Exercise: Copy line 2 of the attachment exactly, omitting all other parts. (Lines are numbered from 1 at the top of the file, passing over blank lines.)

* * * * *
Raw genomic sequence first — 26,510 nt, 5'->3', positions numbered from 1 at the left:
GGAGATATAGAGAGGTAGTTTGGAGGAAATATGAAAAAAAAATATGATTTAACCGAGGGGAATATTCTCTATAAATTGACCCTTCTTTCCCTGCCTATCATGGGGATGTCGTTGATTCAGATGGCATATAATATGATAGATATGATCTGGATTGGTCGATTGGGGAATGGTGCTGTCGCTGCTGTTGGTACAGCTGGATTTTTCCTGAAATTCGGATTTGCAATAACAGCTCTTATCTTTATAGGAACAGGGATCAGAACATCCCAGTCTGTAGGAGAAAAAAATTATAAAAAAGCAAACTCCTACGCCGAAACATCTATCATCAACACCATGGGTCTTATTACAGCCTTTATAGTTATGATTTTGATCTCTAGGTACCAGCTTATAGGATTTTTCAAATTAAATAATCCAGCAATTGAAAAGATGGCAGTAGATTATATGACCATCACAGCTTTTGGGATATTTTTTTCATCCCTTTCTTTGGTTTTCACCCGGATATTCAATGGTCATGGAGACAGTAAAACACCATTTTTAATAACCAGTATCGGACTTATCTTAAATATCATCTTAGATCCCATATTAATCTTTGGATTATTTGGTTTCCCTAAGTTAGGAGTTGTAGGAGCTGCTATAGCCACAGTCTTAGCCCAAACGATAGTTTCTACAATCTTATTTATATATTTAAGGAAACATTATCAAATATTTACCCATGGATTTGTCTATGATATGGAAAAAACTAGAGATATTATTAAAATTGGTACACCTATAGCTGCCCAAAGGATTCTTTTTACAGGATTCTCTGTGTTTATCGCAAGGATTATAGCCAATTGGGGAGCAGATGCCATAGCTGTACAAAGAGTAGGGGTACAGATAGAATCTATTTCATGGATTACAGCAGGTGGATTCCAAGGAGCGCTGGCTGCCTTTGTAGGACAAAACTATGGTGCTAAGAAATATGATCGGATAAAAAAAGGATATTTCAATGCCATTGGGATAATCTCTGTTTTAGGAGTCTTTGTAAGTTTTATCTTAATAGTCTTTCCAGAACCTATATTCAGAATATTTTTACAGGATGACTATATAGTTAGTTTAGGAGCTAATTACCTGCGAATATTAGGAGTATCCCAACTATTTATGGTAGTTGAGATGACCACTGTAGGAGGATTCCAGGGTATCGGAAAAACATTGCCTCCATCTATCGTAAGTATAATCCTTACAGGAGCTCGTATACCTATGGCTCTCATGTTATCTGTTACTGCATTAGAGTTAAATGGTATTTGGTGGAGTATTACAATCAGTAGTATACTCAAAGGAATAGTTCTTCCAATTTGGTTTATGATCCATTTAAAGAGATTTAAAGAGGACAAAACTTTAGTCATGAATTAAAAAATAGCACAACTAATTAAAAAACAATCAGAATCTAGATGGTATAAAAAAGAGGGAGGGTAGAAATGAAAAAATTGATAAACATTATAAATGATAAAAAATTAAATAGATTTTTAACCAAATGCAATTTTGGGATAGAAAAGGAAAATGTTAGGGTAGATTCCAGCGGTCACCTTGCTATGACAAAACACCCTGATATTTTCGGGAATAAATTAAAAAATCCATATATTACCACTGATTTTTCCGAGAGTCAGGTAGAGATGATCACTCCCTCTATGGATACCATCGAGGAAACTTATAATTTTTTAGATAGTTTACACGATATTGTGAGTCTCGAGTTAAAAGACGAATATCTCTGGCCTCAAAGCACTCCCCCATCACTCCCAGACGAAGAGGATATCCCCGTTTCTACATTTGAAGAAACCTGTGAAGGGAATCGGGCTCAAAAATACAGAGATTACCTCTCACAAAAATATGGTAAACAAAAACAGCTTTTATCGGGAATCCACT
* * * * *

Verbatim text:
GGAGATATAGAGAGGTAGTTTGGAGGAAATATGAAAAAAAAATATGATTTAACCGAGGGGAATATTCTCTATAAATTGACCCTTCTTTCCCTGCCTATCATGGGGATGTCGTTGATTCAGATGGCATATAATATGATAGATATGATCTGGATTGGTCGATTGGGGAATGGTGCTGTCGCTGCTGTTGGTACAGCTGGATTTTTCCTGAAATTCGGATTTGCAATAACAGCTCTTATCTTTATAGGAACAGGGATCAGAACATCCCAGTCTGTAGGAGAAAAAAATTATAAAAAAGCAAACTCCTACGCCGAAACATCTATCATCAACACCATGGGTCTTATTACAGCCTTTATAGTTATGATTTTGATCTCTAGGTACCAGCTTATAGGATTTTTCAAATTAAATAATCCAGCAATTGAAAAGATGGCAGTAGATTATATGACCATCACAGCTTTTGGGATATTTTTTTCATCCCTTTCTTTGGTTTTCACCCGGATATTCAATGGTCATGGAGACAGTAAAACACCATTTTTAATAACCAGTATCGGACTTATCTTAAATATCATCTTAGATCCCATATTAATCTTTGGATTATTTGGTTTCCCTAAGTTAGGAGTTGTAGGAGCTGCTATAGCCACAGTCTTAGCCCAAACGATAGTTTCTACAATCTTATTTATATATTTAAGGAAACATTATCAAATATTTACCCATGGATTTGTCTATGATATGGAAAAAACTAGAGATATTATTAAAATTGGTACACCTATAGCTGCCCAAAGGATTCTTTTTACAGGATTCTCTGTGTTTATCGCAAGGATTATAGCCAATTGGGGAGCAGATGCCATAGCTGTACAAAGAGTAGGGGTACAGATAGAATCTATTTCATGGATTACAGCAGGTGGATTCCAAGGAGCGCTGGCTGCCTTTGTAGGACAAAACTATGGTGCTAAGAAATATGATCGGATAAAAAAAGGATATTTCAATGCCATTGGGATAATCTCTGTTTTAGGAGTCTTTGTAAGTTTTATCTTAATAGTCTTTCCAGAACCTATATTCAGAATATTTTTACAGGATGACTATATAGTTAGTTTAGGAGCTAATTACCTGCGAATATTAGGAGTATCCCAACTATTTATGGTAGTTGAGATGACCACTGTAGGAGGATTCCAGGGTATCGGAAAAACATTGCCTCCATCTATCGTAAGTATAATCCTTACAGGAGCTCGTATACCTATGGCTCTCATGTTATCTGTTACTGCATTAGAGTTAAATGGTATTTGGTGGAGTATTACAATCAGTAGTATACTCAAAGGAATAGTTCTTCCAATTTGGTTTATGATCCATTTAAAGAGATTTAAAGAGGACAAAACTTTAGTCATGAATTAAAAAATAGCACAACTAATTAAAAAACAATCAGAATCTAGATGGTATAAAAAAGAGGGAGGGTAGAAATGAAAAAATTGATAAACATTATAAATGATAAAAAATTAAATAGATTTTTAACCAAATGCAATTTTGGGATAGAAAAGGAAAATGTTAGGGTAGATTCCAGCGGTCACCTTGCTATGACAAAACACCCTGATATTTTCGGGAATAAATTAAAAAATCCATATATTACCACTGATTTTTCCGAGAGTCAGGTAGAGATGATCACTCCCTCTATGGATACCATCGAGGAAACTTATAATTTTTTAGATAGTTTACACGATATTGTGAGTCTCGAGTTAAAAGACGAATATCTCTGGCCTCAAAGCACTCCCCCATCACTCCCAGACGAAGAGGATATCCCCGTTTCTACATTTGAAGAAACCTGTGAAGGGAATCGGGCTCAAAAATACAGAGATTACCTCTCACAAAAATATGGTAAACAAAAACAGCTTTTATCGGGAATCCACT